Postdoc 2001 - 2003
I got my Ph.D degree from China
Agricultural University. My previous experiences were mainly trained
on plant molecular genetics, especially molecular markers, such
as RAPD, RFLP, AFLP and microsatellite markers. I was also trained
for rice genomic physical mapping by screening BAC library.
In the Edwards Lab I focused on
evolutionary genomics, with house finches as experimental materials.
The house finch is a common backyard bird throughout most of the
contiguous United States and southeast Canada. Throughout its range,
its fondness for feeding stations and for nesting conspicuously
around buildings make the house finch among North America's most
familiar birds. Several distinctive populations exist within the
native range of the house finch. However, the evolutionary relationships
among these groups needs further study.
In house finches, the disease caused by Mycoplasm
gallisepticum (MG) is manifest as an respiratory and eye infection(conjunctivitis).
House finches naturally infected with MG and held in captivity with
ad libitum food developed conjunctivitis within 2-4 weeks, lost
weight rapidly, and many or all died. From its initial appearance
in the Middle Atlantic States, MG has spread through the entire
population of house finches in the eastern U.S. and southeastern
Canada. The amplified fragment length polymorphism(AFLP) technique
is based on the double amplification via PCR of a subset of restriction
fragments from a total digest of genomic DNA. DNA is cut with two
enzymes (a rare and a frequent cutter according to their restriction
AFLP is a very reproducible technique with a high multiplex ratio,
meaning that a large number of markers can be generated in a single
reaction. By using different combinations of selective primers, an
almost unlimited number of markers can be obtained. The high multiplex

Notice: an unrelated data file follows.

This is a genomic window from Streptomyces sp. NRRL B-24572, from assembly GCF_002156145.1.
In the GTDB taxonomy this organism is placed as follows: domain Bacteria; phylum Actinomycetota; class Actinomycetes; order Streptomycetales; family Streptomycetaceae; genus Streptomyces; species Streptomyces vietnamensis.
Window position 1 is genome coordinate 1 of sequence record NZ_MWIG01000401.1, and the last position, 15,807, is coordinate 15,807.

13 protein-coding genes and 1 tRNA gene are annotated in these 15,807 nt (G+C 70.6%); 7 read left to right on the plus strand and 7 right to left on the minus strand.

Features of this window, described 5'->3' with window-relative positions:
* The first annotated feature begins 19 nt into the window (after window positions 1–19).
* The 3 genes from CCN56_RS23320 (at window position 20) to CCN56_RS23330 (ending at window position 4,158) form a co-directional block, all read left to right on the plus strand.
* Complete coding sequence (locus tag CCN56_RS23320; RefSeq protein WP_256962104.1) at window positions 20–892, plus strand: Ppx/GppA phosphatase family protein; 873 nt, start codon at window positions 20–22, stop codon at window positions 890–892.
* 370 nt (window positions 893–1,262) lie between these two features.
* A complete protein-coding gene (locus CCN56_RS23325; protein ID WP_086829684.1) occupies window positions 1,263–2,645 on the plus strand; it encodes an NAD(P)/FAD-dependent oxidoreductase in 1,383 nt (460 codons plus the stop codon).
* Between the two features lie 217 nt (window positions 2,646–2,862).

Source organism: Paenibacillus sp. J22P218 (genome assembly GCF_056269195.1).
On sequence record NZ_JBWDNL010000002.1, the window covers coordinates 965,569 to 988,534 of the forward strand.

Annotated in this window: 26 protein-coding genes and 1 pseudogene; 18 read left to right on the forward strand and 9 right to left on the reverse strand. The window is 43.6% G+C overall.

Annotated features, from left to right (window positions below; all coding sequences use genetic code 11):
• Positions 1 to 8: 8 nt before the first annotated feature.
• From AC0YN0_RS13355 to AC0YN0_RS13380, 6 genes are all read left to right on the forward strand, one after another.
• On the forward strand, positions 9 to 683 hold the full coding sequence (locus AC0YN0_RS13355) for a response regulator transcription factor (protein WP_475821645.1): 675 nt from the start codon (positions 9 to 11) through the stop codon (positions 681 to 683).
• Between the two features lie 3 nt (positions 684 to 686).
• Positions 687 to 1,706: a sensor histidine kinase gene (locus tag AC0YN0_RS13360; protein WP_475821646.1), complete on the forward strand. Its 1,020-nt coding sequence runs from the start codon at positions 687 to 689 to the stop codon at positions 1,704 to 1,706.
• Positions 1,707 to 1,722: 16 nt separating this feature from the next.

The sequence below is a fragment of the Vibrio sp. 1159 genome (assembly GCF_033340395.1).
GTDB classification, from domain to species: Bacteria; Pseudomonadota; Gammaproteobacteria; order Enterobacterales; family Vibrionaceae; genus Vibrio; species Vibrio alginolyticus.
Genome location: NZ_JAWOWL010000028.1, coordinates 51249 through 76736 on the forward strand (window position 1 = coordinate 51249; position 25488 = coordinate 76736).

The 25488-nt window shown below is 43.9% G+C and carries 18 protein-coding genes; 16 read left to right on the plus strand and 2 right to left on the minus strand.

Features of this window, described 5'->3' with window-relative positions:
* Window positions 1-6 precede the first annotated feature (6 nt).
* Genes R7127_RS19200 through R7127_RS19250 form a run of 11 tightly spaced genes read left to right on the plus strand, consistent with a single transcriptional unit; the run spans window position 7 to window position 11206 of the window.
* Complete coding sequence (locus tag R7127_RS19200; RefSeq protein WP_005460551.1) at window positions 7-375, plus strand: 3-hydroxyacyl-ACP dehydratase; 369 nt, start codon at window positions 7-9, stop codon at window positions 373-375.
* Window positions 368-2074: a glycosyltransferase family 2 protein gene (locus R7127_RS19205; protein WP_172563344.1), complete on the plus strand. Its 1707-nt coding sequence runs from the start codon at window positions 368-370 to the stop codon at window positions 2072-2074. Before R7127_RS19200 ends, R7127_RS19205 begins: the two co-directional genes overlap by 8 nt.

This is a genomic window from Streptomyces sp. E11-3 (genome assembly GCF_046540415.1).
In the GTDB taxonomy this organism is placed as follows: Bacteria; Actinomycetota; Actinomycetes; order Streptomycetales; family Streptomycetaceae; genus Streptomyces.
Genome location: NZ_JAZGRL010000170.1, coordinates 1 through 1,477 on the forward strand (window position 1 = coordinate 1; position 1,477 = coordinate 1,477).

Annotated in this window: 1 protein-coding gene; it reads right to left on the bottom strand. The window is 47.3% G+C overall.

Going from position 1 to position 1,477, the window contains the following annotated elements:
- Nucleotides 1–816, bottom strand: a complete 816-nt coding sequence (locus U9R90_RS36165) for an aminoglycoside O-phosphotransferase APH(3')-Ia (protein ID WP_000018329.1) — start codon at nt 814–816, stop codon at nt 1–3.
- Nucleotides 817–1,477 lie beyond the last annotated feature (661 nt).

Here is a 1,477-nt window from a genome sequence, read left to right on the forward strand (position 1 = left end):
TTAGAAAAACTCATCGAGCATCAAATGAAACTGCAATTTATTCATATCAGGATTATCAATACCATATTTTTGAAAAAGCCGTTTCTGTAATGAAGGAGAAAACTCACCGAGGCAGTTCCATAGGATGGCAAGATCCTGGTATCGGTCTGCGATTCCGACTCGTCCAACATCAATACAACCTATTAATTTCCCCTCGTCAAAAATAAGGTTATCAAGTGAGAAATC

ratio and the fact that no sequence information is needed represent
big advantages over other molecular marker methods.
We employed the AFLP approach to compare
genetic profiles of pre- and post-epidemic finch populations, and
analysis the genetic diversity of house finches on North American
Subtractive hybridization is a powerful
technique, which compare two populations of mRNA and helps obtain
clones that are expressed in one population but not in the other.
Although traditional subtractive hybridization methods have been
successful in some case, they require several rounds of hybridization
and are not well suited to the identification of rare messages.
A new PCR-based cDNA subtraction method, termed suppression subtractive
hybridization (SSH), was first developed by Siebert and colleagues.
SSH is used to selectively amplify target cDNA fragments (differentially
expressed) and simultaneously suppress no target DNA amplification.
The method is based on the suppression PCR effect: long inverted
terminal repeats when attached to DNA fragments can selectively
suppress amplification of undesirable sequence in PCR procedures.
SSH overcomes the problem of differences in mRNA abundance by incorporating
a hybridization step that normalizes (equalizes) sequence abundance
during the course of subtraction by standard hybridization kinetics.
It eliminates any intermediate steps for physical separation of
ss and ds cDNAs, require only one subtractive hybridization round,
and can achieve greater than 1,000-enrichment for differentially
expressed cDNAs. SSH is a highly effective method for generating
subtracted cDNA libraries. It dramatically increases the probability
of obtaining low-abundance differentially expressed cDNAs and simplifies
the analysis of the subtracted cDNA libraries.
Microarrays containing cDNA clones
have been used to compare patterns of gene expression in which thousands
of genes can be examined in a single hybridization. The emerging
technology of cDNA microarry hybridization offers the possibility
for providing a rapid, high throughout method to screen an SSH cDNA
We will incorporate SSH, cDNA microarry
and cDNA-AFLP approaches to identify candidate genes
or markers related to MG disease in house finches.
University of Washington
Seattle, WA 98195